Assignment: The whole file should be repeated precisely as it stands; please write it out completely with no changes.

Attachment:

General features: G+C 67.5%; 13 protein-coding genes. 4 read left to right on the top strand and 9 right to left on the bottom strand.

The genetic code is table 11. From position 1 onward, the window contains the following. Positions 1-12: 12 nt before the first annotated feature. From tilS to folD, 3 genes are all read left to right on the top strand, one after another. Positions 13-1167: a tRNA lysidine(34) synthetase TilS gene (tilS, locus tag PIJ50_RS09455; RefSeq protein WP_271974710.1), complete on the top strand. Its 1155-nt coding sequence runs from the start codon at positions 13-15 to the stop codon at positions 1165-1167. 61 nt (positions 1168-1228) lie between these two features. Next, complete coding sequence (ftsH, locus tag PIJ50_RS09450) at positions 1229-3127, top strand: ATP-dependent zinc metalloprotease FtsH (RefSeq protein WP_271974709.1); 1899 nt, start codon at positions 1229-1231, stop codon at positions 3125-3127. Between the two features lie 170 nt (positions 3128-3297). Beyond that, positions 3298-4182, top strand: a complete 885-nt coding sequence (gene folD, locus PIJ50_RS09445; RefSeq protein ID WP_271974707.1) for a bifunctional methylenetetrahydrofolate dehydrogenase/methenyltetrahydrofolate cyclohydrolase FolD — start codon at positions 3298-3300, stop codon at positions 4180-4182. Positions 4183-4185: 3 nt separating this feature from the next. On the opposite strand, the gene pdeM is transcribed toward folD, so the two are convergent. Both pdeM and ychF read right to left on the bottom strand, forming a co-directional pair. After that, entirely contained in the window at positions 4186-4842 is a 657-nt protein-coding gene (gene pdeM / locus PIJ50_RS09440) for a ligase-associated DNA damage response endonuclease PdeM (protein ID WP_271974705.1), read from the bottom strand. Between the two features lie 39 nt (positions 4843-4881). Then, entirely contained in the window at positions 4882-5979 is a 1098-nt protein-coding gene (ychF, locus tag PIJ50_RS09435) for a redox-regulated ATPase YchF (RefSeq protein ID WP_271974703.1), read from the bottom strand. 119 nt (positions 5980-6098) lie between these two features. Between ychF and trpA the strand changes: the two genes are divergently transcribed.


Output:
General features: G+C 67.5%; 13 protein-coding genes. 4 read left to right on the top strand and 9 right to left on the bottom strand.

The genetic code is table 11. From position 1 onward, the window contains the following. Positions 1-12: 12 nt before the first annotated feature. From tilS to folD, 3 genes are all read left to right on the top strand, one after another. Positions 13-1167: a tRNA lysidine(34) synthetase TilS gene (tilS, locus tag PIJ50_RS09455; RefSeq protein WP_271974710.1), complete on the top strand. Its 1155-nt coding sequence runs from the start codon at positions 13-15 to the stop codon at positions 1165-1167. 61 nt (positions 1168-1228) lie between these two features. Next, complete coding sequence (ftsH, locus tag PIJ50_RS09450) at positions 1229-3127, top strand: ATP-dependent zinc metalloprotease FtsH (RefSeq protein WP_271974709.1); 1899 nt, start codon at positions 1229-1231, stop codon at positions 3125-3127. Between the two features lie 170 nt (positions 3128-3297). Beyond that, positions 3298-4182, top strand: a complete 885-nt coding sequence (gene folD, locus PIJ50_RS09445; RefSeq protein ID WP_271974707.1) for a bifunctional methylenetetrahydrofolate dehydrogenase/methenyltetrahydrofolate cyclohydrolase FolD — start codon at positions 3298-3300, stop codon at positions 4180-4182. Positions 4183-4185: 3 nt separating this feature from the next. On the opposite strand, the gene pdeM is transcribed toward folD, so the two are convergent. Both pdeM and ychF read right to left on the bottom strand, forming a co-directional pair. After that, entirely contained in the window at positions 4186-4842 is a 657-nt protein-coding gene (gene pdeM / locus PIJ50_RS09440) for a ligase-associated DNA damage response endonuclease PdeM (protein ID WP_271974705.1), read from the bottom strand. Between the two features lie 39 nt (positions 4843-4881). Then, entirely contained in the window at positions 4882-5979 is a 1098-nt protein-coding gene (ychF, locus tag PIJ50_RS09435) for a redox-regulated ATPase YchF (RefSeq protein ID WP_271974703.1), read from the bottom strand. 119 nt (positions 5980-6098) lie between these two features. Between ychF and trpA the strand changes: the two genes are divergently transcribed.